Final Investment Decision on Uganda Refinery Due by June
The Final Investment Decision for Uganda’s Oil and Gas refinery project is set for June, this is according to the Ministry of Energy and Mineral Development.
The refinery was one of the three projects mooted more than a decade ago, but little has been said about it since the East African Crude Oil Pipeline project route was decided on in 2016.
This caused concern as to whether the government had been influenced by the oil companies to abandon the refinery in preference for the export pipeline.
The Minister for Energy and Mineral Development, Ruth Nankabirwa says that the Final Investment Decision for the refinery will be made by June this year so that the project is ready by the 2025 oil production deadline.
She says that currently, environmental and social impact assessments are ongoing, courtesy of the Albertine Graben Refinery Consortium which won the contract for the refinery.
The Uganda Refinery Holding Company Limited (URHC), a subsidiary of Uganda National Oil Company Limited (UNOC), will hold Uganda’s commercial interests on behalf of the Government of Uganda participating with up to 40% shares, according to initial plans.
The government also proposed that the East African Community countries take shares in the project, alongside the oil companies, Total Energies, and Cnooc.
The Albertine Graben Energy Consortium (AGEC) submitted the Refinery Project’s Front End Engineering Design (FEED) to the Government in August 2021, and PAU accordingly approved it in July 2022.
The refinery project also has the component for the development of a refined petroleum products pipeline to evacuate refined oil products from the refinery in Hoima to a storage and distribution terminal at Namwabula in Mpigi District.
At least 72 percent of the 4,270 project-affected persons have signed memoranda of understanding for compensation, and payment of compensation stands at about 41 percent, according to Nankabirwa.
She says that currently, there are negotiations going on between oil and gas companies and the refinery consortium to reach an agreement that they will supply the crude to the refinery.
The project is expected to cost 4 billion dollars, but the Petroleum Authority of Uganda, PAU says the final figure should be clear after the announcement of the FID.
PAU Executive Director, Ernest Rubondo says the country should expect a lot of activity when the FID for the refinery is done including hiring, contract offers, and construction works. The refinery at the Hoima Industrial Park covers 5 square kilometers and will have the capacity to refine up to 60,000 dollars per day, according to Rubondo.
The consortium charged with the refinery construction will have to work within the timelines already provided by the Final Investment Decision for the Tilenga and Kingfisher, the crude production projects being handled by TotalEnergies and Cnooc Uganda Ltd respectively.
Next week, Cnooc is expected to officially begin drilling its wells at an event to be presided over by President Yoweri Museveni.
With Kingfisher expected to produce 40,000 barrels of oil per day, it means all the crude produced there could be fed into the refinery and the rest, 20,000 delivered by TotalEnergies from Tilenga area.
This is also part of the negotiations that are going on to ensure that the two companies, the refinery consortium, and the government agree on the supply details, according to the ministry.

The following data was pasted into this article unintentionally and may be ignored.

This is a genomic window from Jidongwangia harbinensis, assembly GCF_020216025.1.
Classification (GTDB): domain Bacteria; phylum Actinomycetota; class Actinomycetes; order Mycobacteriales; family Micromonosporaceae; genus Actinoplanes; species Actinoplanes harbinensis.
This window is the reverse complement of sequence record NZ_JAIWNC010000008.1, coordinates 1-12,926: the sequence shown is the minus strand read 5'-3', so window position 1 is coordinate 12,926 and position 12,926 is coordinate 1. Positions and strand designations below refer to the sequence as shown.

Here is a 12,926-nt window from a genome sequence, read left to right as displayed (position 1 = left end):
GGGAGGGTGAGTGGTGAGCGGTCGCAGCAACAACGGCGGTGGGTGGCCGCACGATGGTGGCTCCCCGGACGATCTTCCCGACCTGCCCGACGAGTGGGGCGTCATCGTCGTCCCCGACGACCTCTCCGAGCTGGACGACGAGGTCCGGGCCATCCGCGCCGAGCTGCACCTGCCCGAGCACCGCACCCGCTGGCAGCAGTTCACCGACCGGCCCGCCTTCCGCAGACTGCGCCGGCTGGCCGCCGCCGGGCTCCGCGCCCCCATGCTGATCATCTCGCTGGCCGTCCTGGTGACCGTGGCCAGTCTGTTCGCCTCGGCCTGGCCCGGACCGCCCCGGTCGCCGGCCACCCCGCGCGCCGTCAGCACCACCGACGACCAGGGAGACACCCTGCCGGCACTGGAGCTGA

Nankabirwa says the two projects will be developed at the same time and that the two production sites will complement each to ensure continuity.
Rubondo also says the refinery is designed in such a way that should there be changes in the priorities for the country, it can be reconfigured to meet the demands of the time.
The design was approved by PAU at the end of last year, and Rubondo says that they are proceeding with that for now.
Rubondo explained that the Industrial Park in Kabaale Hoima is being prepared for Petrochemicals and therefore the refinery will have to cater to the petrochemical industry feedstock.
“So as the preparation of the refinery happens, the country will also be assessing its petrochemical needs. And so they can say let’s reduce on the production of petrol the refinery is producing if it is going to give us an opportunity to increase on production of plastics which were importing,” explained Rubondo.
On whether the cost of the refinery is likely to go up, Rubondo said the current estimate is about $ 4 billion.
“But the specific numbers will be announced when the FID is announced. The number announced at FIDs will be more specific. For now, we are working with a figure of about four billion dollars,” said Rubondo.
Uganda National Oil Company’s Chief Commercial Officer, Gilbert Kamuntu said part of the design of the refinery was to manage Uganda’s crude oil.
“As you know our crude oil is waxy. High in wax which is actually good for certain kinds of refineries. So the current refinery is designed to process that kind of feedstock,” revealed Kamuntu
According to Kamuntu, the only change is expected in what is known as value engineering optimization.
“As we get closer to FID, or as we get closer to construction, there may be value engineering. And the objective of that is to increase the cost or maximize value. But in terms of the fundamental design, we believe that will remain fairly stable,” he said.
Key in the conditions for investors to reach an FID is the need for the government to start work on product pipelines, and secure land in Kabale where the refinery will be located.
So far, Nankabirwa confirmed that the government has secured the corridor for associated infrastructure like the way 213-kilometer refined products pipeline from Hoima to Namwabula-Mpigi.
“At least 72per cent of the 4,270 project-affected persons have signed for compensation, and payment of compensation stands at about 41per cent,” Nankabirwa revealed.